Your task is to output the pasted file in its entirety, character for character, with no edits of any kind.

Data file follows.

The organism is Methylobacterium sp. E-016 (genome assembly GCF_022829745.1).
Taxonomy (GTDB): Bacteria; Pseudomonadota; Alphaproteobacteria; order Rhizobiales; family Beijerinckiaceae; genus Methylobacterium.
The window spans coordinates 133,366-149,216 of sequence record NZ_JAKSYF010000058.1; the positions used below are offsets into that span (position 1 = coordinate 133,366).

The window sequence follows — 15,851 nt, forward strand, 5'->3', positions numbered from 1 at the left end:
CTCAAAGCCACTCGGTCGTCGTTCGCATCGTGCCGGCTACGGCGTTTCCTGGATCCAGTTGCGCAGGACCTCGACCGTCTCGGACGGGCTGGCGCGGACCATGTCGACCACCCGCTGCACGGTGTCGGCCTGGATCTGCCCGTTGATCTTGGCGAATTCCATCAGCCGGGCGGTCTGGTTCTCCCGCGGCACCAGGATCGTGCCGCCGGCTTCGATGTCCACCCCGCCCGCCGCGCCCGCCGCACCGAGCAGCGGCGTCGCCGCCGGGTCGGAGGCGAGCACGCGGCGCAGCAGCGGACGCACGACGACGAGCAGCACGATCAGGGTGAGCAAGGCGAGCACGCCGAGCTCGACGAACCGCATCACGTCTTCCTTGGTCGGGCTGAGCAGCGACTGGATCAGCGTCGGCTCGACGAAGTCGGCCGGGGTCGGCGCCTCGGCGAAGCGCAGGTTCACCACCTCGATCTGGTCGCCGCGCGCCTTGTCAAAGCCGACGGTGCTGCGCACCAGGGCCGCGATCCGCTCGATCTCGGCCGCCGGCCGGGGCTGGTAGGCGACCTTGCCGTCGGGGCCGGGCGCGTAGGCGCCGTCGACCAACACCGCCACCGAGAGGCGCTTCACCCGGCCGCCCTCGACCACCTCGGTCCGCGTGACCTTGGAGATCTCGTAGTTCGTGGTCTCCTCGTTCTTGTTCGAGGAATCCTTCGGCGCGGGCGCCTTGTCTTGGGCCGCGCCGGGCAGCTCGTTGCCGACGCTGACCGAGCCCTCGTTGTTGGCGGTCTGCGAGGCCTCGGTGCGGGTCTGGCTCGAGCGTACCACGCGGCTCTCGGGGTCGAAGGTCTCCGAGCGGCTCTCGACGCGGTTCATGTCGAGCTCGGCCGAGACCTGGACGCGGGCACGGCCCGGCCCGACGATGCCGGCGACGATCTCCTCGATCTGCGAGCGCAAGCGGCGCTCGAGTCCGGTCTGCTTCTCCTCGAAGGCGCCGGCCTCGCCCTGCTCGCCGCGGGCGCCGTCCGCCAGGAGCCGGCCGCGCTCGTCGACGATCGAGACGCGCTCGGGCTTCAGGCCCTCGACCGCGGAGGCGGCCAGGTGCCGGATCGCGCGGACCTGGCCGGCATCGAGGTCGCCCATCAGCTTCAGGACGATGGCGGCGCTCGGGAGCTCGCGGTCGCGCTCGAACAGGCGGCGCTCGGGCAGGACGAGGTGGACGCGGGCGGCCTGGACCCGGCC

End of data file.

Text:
The organism is Methylobacterium sp. E-016 (genome assembly GCF_022829745.1).
Taxonomy (GTDB): Bacteria; Pseudomonadota; Alphaproteobacteria; order Rhizobiales; family Beijerinckiaceae; genus Methylobacterium.
The window spans coordinates 133,366-149,216 of sequence record NZ_JAKSYF010000058.1; the positions used below are offsets into that span (position 1 = coordinate 133,366).

The window sequence follows — 15,851 nt, forward strand, 5'->3', positions numbered from 1 at the left end:
CTCAAAGCCACTCGGTCGTCGTTCGCATCGTGCCGGCTACGGCGTTTCCTGGATCCAGTTGCGCAGGACCTCGACCGTCTCGGACGGGCTGGCGCGGACCATGTCGACCACCCGCTGCACGGTGTCGGCCTGGATCTGCCCGTTGATCTTGGCGAATTCCATCAGCCGGGCGGTCTGGTTCTCCCGCGGCACCAGGATCGTGCCGCCGGCTTCGATGTCCACCCCGCCCGCCGCGCCCGCCGCACCGAGCAGCGGCGTCGCCGCCGGGTCGGAGGCGAGCACGCGGCGCAGCAGCGGACGCACGACGACGAGCAGCACGATCAGGGTGAGCAAGGCGAGCACGCCGAGCTCGACGAACCGCATCACGTCTTCCTTGGTCGGGCTGAGCAGCGACTGGATCAGCGTCGGCTCGACGAAGTCGGCCGGGGTCGGCGCCTCGGCGAAGCGCAGGTTCACCACCTCGATCTGGTCGCCGCGCGCCTTGTCAAAGCCGACGGTGCTGCGCACCAGGGCCGCGATCCGCTCGATCTCGGCCGCCGGCCGGGGCTGGTAGGCGACCTTGCCGTCGGGGCCGGGCGCGTAGGCGCCGTCGACCAACACCGCCACCGAGAGGCGCTTCACCCGGCCGCCCTCGACCACCTCGGTCCGCGTGACCTTGGAGATCTCGTAGTTCGTGGTCTCCTCGTTCTTGTTCGAGGAATCCTTCGGCGCGGGCGCCTTGTCTTGGGCCGCGCCGGGCAGCTCGTTGCCGACGCTGACCGAGCCCTCGTTGTTGGCGGTCTGCGAGGCCTCGGTGCGGGTCTGGCTCGAGCGTACCACGCGGCTCTCGGGGTCGAAGGTCTCCGAGCGGCTCTCGACGCGGTTCATGTCGAGCTCGGCCGAGACCTGGACGCGGGCACGGCCCGGCCCGACGATGCCGGCGACGATCTCCTCGATCTGCGAGCGCAAGCGGCGCTCGAGTCCGGTCTGCTTCTCCTCGAAGGCGCCGGCCTCGCCCTGCTCGCCGCGGGCGCCGTCCGCCAGGAGCCGGCCGCGCTCGTCGACGATCGAGACGCGCTCGGGCTTCAGGCCCTCGACCGCGGAGGCGGCCAGGTGCCGGATCGCGCGGACCTGGCCGGCATCGAGGTCGCCCATCAGCTTCAGGACGATGGCGGCGCTCGGGAGCTCGCGGTCGCGCTCGAACAGGCGGCGCTCGGGCAGGACGAGGTGGACGCGGGCGGCCTGGACCCGGCC